Home Featured Federal Court upholds denial of EI benefits to unvaccinated B.C. public sector worker who lost job to misconduct

Federal Court upholds denial of EI benefits to unvaccinated B.C. public sector worker who lost job to misconduct

by HR Law Canada

The Federal Court has weighed in on another case of a worker who was denied Employment Insurance (EI) benefits after losing their job to misconduct for refusing to comply with an employer’s COVID-19 vaccination policy. Spoiler alert: The ruling didn’t go in the worker’s favour.

The worker, Z.B., worked in the British Columbia Public Service (BCPS) for more than 20 years, most recently as a senior manager. Despite his “unblemished work record with exemplary performance reviews,” Z.B. was terminated after failing to provide proof of full vaccination against COVID-19, as required by his employer’s policy effective November 2021.

Upon termination, Z.B. applied for EI benefits, which were denied by the Canada Employment Insurance Commission on grounds of misconduct and unavailability for work. The Social Security Tribunal’s General Division (SST-GD) upheld this decision, finding Z.B.’s refusal to comply with the vaccination policy constituted misconduct. The SST Appeal Division (SST-AD) subsequently denied him leave to appeal the SST-GD’s decisions.

Z.B., representing himself, sought judicial review of the SST-AD’s refusal, arguing procedural fairness and challenging the reasonableness of the vaccination policy. The Federal Court dismissed the application, stating, “The SST-AD reasonably found that, in determining whether the applicant committed misconduct under the Act, it cannot assess the reasonableness of the employer’s vaccination policy that led to his dismissal.”

Legal analysis

The court emphasized that the SST-AD’s role was to determine whether Z.B.’s non-compliance with the vaccination policy constituted misconduct under the Employment Insurance Act (EIA). The court ruled that Z.B.’s actions, knowing the consequences of non-compliance, fit the definition of misconduct, thereby disqualifying him from EI benefits.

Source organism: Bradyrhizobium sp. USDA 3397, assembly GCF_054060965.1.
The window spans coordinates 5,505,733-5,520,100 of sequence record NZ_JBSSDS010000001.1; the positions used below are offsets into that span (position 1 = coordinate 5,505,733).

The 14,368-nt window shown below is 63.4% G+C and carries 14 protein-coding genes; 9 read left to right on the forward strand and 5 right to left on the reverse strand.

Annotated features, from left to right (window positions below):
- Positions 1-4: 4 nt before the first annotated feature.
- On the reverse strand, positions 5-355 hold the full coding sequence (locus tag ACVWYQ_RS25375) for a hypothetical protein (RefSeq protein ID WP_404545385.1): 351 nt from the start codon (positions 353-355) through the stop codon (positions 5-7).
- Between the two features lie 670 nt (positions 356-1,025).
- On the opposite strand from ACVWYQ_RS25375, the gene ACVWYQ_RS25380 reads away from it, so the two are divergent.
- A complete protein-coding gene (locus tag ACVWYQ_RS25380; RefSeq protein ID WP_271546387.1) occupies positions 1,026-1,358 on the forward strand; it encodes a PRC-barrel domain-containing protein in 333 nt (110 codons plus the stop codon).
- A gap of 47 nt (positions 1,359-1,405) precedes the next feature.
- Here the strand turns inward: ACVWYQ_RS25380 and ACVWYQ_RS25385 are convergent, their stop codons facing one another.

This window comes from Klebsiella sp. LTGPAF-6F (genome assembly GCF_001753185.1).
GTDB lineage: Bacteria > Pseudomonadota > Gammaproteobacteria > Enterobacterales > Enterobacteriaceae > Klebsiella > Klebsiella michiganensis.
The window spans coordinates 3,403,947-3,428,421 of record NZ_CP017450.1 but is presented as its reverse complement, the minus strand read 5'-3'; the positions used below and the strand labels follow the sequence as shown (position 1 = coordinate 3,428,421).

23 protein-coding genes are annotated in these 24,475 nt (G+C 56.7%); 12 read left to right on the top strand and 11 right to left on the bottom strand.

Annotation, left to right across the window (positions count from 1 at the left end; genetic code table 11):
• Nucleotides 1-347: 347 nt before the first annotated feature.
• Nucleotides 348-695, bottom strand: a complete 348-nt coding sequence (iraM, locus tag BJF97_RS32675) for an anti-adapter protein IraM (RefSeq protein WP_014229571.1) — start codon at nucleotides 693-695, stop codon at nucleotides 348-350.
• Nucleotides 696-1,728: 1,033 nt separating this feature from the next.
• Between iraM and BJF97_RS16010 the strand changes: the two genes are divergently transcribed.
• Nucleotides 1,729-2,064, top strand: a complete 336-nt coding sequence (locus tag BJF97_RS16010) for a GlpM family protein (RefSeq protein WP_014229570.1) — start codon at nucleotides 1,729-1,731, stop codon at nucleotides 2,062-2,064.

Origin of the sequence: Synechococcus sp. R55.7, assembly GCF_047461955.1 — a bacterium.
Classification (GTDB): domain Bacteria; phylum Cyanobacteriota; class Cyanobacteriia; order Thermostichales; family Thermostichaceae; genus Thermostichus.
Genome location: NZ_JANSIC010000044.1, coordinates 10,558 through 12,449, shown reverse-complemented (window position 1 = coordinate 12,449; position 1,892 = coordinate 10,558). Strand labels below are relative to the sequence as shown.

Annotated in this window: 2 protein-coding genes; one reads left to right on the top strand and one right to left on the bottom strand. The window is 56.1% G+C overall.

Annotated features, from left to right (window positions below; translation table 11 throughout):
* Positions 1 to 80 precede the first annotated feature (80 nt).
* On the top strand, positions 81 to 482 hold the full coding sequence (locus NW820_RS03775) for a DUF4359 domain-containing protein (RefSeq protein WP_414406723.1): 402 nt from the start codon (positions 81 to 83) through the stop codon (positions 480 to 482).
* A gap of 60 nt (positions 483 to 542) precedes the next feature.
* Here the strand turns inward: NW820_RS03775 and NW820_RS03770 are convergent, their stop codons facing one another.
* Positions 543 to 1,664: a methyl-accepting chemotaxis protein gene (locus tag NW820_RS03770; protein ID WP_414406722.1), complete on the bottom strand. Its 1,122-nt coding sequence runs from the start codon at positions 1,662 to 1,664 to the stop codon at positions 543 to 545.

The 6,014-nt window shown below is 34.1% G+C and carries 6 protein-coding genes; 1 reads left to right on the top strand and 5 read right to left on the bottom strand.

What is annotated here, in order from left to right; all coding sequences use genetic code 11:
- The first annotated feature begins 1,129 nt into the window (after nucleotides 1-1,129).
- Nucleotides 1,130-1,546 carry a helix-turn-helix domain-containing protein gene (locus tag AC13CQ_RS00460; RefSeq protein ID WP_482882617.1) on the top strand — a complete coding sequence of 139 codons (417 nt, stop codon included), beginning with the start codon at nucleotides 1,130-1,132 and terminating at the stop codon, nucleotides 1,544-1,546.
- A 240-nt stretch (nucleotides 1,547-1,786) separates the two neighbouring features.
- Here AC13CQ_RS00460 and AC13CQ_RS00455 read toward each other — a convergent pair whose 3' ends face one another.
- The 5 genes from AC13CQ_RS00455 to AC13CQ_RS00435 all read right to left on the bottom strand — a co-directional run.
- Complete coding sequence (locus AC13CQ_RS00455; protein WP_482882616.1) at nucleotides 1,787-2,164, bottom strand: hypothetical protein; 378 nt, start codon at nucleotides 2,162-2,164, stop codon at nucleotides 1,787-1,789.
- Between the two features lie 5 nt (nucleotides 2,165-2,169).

The court referenced multiple precedents, including Cecchetto v. Canada and Sullivan v. Canada, which supported the SST-AD’s decision. In these cases, employees who deliberately breached explicit employer policies were found to have committed misconduct, irrespective of their views on the policies’ reasonableness.

The court further clarified that the SST’s mandate does not include evaluating the legality of employment policies but rather the adherence to employment obligations and the foreseeability of dismissal due to non-compliance.

Lessons from this ruling

This ruling reinforces the authority of employers to enforce vaccination policies and deny EI benefits for non-compliance. For HR professionals and labour and employment lawyers, the case underscores several critical lessons:

  1. Clear Policy Communication: Employers must ensure that vaccination policies and their consequences are clearly communicated to all employees. The BCPS policy was explicit about the requirements and repercussions of non-compliance.
  2. Documenting Compliance and Misconduct: Maintaining thorough records of employee communications and decisions related to policy compliance is essential. This documentation played a crucial role in upholding the misconduct finding against Boskovic.
  3. Procedural Fairness: While employers can enforce vaccination policies, they must also provide a fair process for exemption requests and clearly document the grounds for any denials. Z.B.’s exemption request was considered but ultimately denied based on policy criteria.

For more information, see Boskovic v. Canada (Attorney General), 2024 FC 841 (CanLII).

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